FW: U-M survey: Most local leaders want residents engaged, but see limits

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    ANN ARBOR – Most local government leaders in Michigan believe residents should
    provide input into policymaking, but relatively few think they should be
    deeply involved, according to a University of Michigan survey.
    Nearly two thirds (64 percent) of Michigan’s local leaders said residents
    should provide some input, while 17 percent say residents should simply stay
    informed about policy issues, according to the poll by U-M’s Ford School of
    Public Policy.

    Relatively few local leaders believe residents should get deeply involved,
    such as by recommending specific policy choices (9 percent), identifying
    policy options from which officials would choose (7 percent) or by making
    decisions on behalf of the local government (1 percent).

    The poll, part of the Michigan Public Policy Survey series at the Ford
    School’s Center for Local, State, and Urban Policy, reports:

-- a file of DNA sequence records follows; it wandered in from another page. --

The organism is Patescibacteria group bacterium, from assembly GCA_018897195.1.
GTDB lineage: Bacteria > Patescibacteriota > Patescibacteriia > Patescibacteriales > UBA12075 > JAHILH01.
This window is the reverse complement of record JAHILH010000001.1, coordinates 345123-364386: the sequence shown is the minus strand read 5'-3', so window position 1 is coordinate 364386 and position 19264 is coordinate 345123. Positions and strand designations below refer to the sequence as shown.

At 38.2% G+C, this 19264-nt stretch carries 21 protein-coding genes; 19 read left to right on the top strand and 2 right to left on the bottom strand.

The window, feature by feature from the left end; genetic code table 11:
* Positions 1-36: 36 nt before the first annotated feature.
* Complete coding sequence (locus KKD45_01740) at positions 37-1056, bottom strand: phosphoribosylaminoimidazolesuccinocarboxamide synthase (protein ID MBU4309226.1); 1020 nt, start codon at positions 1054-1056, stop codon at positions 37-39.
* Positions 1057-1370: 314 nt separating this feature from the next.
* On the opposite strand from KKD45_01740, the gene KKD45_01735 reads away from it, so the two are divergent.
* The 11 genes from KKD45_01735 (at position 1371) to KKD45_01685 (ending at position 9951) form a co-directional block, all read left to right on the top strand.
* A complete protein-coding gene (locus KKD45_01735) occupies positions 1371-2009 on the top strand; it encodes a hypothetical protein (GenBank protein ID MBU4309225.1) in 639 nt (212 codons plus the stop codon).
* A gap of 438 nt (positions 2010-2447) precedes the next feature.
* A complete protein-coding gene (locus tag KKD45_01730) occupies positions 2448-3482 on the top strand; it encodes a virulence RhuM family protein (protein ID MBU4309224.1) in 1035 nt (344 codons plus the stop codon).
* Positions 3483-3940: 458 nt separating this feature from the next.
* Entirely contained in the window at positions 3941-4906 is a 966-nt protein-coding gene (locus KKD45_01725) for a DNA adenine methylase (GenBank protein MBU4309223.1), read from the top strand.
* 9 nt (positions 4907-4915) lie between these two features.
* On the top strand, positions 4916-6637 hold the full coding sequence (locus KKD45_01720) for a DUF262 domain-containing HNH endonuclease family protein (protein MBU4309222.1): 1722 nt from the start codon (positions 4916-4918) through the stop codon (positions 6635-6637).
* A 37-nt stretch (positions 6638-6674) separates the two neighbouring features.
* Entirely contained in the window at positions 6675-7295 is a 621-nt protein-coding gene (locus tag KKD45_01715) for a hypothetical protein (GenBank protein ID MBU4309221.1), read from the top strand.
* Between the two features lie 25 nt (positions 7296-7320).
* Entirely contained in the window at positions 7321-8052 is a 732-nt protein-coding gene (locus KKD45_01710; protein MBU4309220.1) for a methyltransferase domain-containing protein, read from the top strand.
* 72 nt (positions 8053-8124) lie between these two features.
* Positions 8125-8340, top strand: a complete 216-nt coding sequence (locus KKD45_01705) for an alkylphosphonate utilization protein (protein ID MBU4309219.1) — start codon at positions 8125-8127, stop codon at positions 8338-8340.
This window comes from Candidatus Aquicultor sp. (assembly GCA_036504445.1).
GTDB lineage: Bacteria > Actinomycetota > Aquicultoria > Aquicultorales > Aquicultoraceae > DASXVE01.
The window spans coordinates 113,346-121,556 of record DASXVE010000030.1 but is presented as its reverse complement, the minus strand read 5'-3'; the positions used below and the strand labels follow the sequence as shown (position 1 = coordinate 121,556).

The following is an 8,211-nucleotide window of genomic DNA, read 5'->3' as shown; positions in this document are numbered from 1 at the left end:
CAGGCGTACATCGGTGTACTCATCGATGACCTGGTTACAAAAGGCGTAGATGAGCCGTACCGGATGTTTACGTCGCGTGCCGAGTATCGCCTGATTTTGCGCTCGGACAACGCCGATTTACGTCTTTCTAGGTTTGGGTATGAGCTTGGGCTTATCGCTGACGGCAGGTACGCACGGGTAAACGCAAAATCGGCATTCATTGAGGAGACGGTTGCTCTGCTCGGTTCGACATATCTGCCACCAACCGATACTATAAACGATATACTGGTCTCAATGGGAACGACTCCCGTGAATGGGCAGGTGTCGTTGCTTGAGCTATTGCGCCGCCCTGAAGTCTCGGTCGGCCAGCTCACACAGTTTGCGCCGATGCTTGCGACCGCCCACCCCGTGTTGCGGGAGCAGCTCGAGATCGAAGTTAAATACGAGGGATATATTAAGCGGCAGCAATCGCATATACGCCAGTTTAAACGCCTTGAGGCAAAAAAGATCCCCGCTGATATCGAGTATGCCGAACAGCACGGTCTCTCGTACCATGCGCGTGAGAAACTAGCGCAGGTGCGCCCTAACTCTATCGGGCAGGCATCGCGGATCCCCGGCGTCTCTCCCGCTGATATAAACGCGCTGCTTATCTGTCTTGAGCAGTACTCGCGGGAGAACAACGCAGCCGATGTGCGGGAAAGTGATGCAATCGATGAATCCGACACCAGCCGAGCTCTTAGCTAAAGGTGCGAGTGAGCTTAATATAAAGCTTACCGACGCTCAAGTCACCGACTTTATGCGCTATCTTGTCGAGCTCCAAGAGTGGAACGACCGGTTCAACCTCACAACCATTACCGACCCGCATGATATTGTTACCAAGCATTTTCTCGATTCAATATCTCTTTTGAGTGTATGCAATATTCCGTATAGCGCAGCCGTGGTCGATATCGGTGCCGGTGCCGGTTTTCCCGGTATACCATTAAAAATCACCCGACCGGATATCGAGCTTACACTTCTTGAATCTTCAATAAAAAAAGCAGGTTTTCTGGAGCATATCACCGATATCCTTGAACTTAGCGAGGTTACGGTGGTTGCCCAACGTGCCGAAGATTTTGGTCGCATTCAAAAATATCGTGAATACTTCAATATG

* A majority of local leaders (53 percent) believe their jurisdictions offer
    “a great deal of opportunities for their citizens to engage in local
    governance activities.”
    * Just 10 percent of local officials say their citizens are very engaged, 55
    percent say they are somewhat engaged and 34 percent say residents are not
    very or at all engaged.
    * About two thirds (64 percent) say their understanding of residents’ views
    has increased and 62 percent believe the quality of their decisions has
    increased as a result of fostering engagement.

    “While we found that many local government leaders don’t think residents
    should make decisions for the government in normal circumstances, that
    changes when it comes to controversial issues,” said Thomas Ivacko, CLOSUP
    administrator and program manager. “When it comes to hot-button issues, the
    percentage of local leaders who believe residents should make the final
    decision for the government increases markedly to 24 percent.”

    The study, conducted October-December 2012, involved surveys sent via
    hardcopy and the Internet to top elected and appointed officials in all
    counties, cities, villages and townships in Michigan. A total of 1,328
    jurisdictions returned valid surveys, resulting in a 72-percent response
    rate. The survey had a margin of error of 1.43 percentage points either way.


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